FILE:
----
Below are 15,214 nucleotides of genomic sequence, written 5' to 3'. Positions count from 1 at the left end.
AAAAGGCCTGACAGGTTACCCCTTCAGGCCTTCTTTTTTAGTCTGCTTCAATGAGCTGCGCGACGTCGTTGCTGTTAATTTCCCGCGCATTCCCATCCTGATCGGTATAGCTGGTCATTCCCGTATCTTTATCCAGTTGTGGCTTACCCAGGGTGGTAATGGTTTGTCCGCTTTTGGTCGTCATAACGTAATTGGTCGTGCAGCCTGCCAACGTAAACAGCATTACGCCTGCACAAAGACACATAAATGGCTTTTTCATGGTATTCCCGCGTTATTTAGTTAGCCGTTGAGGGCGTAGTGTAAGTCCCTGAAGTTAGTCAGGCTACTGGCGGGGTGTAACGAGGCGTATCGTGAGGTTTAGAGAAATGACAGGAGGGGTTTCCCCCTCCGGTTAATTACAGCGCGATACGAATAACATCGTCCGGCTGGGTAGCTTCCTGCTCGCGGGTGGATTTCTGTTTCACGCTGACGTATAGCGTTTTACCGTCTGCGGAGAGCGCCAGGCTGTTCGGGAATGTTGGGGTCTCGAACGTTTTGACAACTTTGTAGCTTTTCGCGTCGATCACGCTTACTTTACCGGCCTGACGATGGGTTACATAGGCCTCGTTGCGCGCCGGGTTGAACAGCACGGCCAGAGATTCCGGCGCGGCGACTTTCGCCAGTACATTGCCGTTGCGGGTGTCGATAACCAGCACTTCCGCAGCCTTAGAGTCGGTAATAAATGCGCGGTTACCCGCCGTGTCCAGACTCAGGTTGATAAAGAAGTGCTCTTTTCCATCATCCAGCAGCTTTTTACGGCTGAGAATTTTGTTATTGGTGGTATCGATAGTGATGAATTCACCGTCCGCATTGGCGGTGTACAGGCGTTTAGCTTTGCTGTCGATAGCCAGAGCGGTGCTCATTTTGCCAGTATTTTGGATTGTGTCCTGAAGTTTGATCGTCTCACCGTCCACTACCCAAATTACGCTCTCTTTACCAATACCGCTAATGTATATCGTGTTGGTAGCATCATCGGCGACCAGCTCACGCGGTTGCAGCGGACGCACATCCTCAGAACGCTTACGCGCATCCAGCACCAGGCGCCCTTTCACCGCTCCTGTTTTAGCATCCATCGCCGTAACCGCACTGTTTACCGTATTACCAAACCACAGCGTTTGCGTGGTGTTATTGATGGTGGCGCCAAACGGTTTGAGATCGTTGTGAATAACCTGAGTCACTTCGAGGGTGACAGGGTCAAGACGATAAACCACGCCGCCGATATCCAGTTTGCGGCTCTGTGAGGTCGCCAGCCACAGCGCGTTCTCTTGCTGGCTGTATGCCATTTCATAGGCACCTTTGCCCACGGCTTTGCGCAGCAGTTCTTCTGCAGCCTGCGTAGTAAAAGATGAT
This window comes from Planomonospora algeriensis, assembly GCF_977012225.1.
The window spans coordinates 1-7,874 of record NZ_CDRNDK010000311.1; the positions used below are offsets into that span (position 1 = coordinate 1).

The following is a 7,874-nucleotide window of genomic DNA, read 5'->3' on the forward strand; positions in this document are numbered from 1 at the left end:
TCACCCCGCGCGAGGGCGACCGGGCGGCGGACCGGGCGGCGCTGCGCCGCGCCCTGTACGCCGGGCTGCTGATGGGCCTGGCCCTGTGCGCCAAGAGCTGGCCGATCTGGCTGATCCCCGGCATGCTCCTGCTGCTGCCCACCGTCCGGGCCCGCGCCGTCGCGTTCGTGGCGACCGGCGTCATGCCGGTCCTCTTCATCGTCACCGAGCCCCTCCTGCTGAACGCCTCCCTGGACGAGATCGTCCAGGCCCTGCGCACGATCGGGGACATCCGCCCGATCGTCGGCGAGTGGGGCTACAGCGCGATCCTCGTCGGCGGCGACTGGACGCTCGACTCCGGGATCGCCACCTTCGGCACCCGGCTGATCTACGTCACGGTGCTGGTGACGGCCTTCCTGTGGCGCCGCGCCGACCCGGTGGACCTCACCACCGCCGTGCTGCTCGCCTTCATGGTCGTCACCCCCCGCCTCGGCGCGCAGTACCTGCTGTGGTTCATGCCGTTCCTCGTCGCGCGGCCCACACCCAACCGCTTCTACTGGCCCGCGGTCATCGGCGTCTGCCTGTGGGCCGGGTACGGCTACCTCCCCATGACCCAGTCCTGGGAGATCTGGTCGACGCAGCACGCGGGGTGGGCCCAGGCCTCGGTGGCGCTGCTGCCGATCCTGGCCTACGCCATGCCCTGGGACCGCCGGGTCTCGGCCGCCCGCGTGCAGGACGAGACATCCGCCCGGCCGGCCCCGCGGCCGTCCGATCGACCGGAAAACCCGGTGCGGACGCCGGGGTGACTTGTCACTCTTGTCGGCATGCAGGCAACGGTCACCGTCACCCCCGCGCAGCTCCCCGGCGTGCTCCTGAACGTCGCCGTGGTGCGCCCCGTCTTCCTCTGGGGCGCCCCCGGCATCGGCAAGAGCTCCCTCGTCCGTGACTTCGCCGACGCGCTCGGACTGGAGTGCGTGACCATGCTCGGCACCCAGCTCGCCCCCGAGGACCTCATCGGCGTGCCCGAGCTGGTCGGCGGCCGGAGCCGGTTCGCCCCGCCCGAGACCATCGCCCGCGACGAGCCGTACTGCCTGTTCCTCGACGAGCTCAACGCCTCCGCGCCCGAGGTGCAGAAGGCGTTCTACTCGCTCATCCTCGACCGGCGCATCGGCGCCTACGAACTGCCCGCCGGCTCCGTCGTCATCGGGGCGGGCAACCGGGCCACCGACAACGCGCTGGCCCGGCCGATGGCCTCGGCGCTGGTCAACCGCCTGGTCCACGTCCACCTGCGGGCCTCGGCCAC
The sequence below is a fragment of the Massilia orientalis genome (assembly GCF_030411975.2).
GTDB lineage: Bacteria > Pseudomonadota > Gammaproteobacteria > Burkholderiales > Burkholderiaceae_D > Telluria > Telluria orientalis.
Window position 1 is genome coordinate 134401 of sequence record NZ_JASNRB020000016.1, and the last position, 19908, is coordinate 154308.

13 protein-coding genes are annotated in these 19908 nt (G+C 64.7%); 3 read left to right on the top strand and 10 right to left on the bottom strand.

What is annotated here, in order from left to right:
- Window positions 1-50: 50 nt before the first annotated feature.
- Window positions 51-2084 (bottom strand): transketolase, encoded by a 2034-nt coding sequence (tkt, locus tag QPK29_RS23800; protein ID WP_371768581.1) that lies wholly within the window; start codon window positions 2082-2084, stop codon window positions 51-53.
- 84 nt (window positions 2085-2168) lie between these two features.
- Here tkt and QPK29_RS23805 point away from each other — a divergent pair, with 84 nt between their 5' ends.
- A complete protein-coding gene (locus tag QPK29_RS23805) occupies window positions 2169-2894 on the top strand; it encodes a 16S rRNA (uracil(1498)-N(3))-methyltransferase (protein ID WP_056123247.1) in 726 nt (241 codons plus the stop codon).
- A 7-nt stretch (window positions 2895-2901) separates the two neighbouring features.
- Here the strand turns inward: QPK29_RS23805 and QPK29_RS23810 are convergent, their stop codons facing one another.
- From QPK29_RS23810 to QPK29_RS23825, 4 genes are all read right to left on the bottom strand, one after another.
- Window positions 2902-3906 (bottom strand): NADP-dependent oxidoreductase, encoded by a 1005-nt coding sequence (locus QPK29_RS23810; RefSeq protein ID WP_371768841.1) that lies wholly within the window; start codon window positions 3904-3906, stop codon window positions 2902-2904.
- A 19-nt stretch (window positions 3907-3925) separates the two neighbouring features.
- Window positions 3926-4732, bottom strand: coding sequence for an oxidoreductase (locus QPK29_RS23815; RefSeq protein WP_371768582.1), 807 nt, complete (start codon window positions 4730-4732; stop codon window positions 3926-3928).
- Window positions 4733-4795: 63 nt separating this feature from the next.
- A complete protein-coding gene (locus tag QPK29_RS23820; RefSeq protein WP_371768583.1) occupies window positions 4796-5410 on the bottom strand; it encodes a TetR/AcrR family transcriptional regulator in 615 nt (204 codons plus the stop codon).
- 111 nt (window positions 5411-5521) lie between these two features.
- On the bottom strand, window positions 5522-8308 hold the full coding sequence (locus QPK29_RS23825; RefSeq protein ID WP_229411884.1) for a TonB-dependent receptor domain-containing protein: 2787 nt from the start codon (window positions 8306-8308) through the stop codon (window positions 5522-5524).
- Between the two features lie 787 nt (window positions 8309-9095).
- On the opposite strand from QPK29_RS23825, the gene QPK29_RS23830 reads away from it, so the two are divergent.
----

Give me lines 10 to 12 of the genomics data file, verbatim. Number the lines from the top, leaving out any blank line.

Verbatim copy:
13 protein-coding genes are annotated in these 19908 nt (G+C 64.7%); 3 read left to right on the top strand and 10 right to left on the bottom strand.

What is annotated here, in order from left to right:
- Window positions 1-50: 50 nt before the first annotated feature.